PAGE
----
Three out of five physicians caring for people with hepatitis C virus (HCV) have begun “warehousing” patients in expectation of newer therapies likely to hit the market soon. The BioTrends Research Group, which is a syndicated market research group that sells its reports to pharmaceutical companies, conducted a poll of a random sample of 50 gastroenterologists, 25 hepatologists and 25 infectious disease specialists, and came up with these findings.

When asked whether they warehoused hep C patients, 60 percent of the physicians polled said they did. In addition, one in five reported without prompting that they had begun warehousing during the past six months. This finding was in contrast to a poll taken half a year earlier, when only 5 percent of the doctors said they had begun warehousing within the previous six months.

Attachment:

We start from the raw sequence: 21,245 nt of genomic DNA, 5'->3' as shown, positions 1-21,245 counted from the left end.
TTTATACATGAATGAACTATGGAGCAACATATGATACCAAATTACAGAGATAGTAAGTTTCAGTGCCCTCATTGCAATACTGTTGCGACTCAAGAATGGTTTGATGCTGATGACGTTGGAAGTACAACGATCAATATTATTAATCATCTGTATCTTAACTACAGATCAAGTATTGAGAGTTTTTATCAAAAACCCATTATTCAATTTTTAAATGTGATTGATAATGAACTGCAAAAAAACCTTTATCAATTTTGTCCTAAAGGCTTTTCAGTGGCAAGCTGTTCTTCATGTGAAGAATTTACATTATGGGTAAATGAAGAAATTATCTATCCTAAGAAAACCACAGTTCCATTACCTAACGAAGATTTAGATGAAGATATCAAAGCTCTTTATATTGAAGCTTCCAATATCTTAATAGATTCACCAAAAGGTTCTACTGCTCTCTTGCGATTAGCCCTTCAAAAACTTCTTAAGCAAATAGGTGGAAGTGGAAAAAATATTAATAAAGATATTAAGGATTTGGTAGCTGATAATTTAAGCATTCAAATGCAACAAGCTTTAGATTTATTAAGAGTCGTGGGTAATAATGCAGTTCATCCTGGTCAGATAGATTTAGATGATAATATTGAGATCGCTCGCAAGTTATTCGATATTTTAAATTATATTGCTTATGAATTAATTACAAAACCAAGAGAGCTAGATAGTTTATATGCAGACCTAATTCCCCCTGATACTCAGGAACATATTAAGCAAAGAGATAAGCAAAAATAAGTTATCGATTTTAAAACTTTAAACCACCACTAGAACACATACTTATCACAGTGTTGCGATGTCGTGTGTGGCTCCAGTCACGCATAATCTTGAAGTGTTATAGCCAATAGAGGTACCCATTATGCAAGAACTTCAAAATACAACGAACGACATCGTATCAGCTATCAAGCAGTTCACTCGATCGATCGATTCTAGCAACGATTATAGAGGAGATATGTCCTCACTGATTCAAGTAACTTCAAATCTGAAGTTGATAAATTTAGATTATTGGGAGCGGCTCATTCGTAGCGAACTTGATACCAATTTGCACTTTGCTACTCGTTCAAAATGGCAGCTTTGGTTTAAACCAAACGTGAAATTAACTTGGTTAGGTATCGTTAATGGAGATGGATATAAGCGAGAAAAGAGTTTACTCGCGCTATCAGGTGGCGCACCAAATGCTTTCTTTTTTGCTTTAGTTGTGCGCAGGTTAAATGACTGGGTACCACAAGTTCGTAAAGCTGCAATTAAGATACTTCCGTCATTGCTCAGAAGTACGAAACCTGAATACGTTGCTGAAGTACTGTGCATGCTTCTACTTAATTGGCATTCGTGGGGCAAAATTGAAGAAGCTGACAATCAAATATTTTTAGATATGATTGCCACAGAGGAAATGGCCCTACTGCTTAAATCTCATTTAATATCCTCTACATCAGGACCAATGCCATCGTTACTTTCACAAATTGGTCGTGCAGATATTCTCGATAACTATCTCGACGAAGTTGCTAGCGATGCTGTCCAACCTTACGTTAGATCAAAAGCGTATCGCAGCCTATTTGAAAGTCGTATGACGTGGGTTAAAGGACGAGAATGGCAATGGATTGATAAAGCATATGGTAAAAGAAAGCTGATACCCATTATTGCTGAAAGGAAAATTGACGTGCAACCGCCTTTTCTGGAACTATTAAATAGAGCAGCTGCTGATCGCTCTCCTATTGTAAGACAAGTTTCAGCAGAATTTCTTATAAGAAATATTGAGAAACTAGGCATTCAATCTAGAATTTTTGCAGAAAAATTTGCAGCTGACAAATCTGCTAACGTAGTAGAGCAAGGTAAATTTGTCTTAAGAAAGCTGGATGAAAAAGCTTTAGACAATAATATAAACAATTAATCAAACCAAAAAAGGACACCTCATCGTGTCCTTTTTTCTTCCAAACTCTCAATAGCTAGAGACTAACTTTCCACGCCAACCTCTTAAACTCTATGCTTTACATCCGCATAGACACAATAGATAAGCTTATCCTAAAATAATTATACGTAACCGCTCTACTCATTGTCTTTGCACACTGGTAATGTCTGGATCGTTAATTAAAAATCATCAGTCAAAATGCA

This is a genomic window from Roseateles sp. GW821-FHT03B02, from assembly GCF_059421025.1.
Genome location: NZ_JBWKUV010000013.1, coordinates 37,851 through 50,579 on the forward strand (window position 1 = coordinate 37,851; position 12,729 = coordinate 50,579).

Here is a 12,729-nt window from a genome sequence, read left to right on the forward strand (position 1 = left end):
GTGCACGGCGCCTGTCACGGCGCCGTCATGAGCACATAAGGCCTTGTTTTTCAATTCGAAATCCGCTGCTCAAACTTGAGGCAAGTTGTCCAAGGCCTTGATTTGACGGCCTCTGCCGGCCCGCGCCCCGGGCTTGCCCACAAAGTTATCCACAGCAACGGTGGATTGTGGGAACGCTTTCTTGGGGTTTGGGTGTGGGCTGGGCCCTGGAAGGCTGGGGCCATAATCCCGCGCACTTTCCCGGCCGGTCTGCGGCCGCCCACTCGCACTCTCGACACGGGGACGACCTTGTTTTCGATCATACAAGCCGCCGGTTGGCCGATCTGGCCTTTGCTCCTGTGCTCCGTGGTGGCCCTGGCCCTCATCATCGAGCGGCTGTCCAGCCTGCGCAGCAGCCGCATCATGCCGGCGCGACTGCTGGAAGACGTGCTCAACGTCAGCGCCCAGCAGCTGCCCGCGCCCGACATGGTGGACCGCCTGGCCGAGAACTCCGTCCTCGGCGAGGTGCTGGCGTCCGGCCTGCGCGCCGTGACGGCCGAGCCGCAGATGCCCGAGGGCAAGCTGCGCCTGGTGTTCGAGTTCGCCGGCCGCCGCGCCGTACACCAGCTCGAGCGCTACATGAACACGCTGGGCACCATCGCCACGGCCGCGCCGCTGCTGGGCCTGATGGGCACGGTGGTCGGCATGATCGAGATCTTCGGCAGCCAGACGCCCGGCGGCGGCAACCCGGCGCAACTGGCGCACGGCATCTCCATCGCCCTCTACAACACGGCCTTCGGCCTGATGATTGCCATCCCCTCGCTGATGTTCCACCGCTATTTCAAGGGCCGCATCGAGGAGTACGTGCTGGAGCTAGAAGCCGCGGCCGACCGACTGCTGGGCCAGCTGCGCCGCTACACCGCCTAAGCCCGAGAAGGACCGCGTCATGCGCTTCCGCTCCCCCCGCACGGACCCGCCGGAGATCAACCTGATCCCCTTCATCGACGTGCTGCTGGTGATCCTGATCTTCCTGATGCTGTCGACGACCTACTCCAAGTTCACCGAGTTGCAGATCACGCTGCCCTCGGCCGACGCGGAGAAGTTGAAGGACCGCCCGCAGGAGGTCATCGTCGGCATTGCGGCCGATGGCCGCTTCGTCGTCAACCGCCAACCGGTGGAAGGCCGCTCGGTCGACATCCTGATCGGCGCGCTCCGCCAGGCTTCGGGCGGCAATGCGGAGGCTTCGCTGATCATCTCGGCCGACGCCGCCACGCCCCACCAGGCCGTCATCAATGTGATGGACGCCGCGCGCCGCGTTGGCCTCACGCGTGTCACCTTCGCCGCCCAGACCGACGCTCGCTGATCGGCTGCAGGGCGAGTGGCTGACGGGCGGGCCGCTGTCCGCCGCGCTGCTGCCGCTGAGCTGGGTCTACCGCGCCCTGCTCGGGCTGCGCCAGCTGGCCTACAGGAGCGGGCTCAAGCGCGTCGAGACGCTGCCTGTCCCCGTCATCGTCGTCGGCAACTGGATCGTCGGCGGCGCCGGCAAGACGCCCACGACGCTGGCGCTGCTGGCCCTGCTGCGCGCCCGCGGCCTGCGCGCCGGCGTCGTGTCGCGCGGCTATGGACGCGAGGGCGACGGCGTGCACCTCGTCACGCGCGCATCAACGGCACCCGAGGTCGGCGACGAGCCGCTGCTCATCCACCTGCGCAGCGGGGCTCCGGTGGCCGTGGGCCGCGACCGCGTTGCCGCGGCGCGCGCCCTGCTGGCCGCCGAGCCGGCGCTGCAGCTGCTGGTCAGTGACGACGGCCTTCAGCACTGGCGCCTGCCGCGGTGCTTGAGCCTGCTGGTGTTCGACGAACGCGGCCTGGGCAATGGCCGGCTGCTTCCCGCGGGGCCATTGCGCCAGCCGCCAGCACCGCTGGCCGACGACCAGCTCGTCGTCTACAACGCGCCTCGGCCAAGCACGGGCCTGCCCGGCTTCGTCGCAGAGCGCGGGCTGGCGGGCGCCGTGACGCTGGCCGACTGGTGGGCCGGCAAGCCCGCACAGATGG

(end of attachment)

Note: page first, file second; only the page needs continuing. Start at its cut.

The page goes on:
Gilead Sciences’ juggernaut investigational agent sofosbuvir boasted the highest degree of familiarity among those surveyed, with Bristol-Myers Squibb’s daclatasvir and asunaprevir close behind. One in five of the physicians cited sofosbuvir as the most promising drug in the hep C pipeline, thanks to its apparent tolerability, oral dosing, efficacy in fighting multiple genotypes of the virus, and its potential to be part of an interferon-free regimen.

To read the BioTrends release, click here.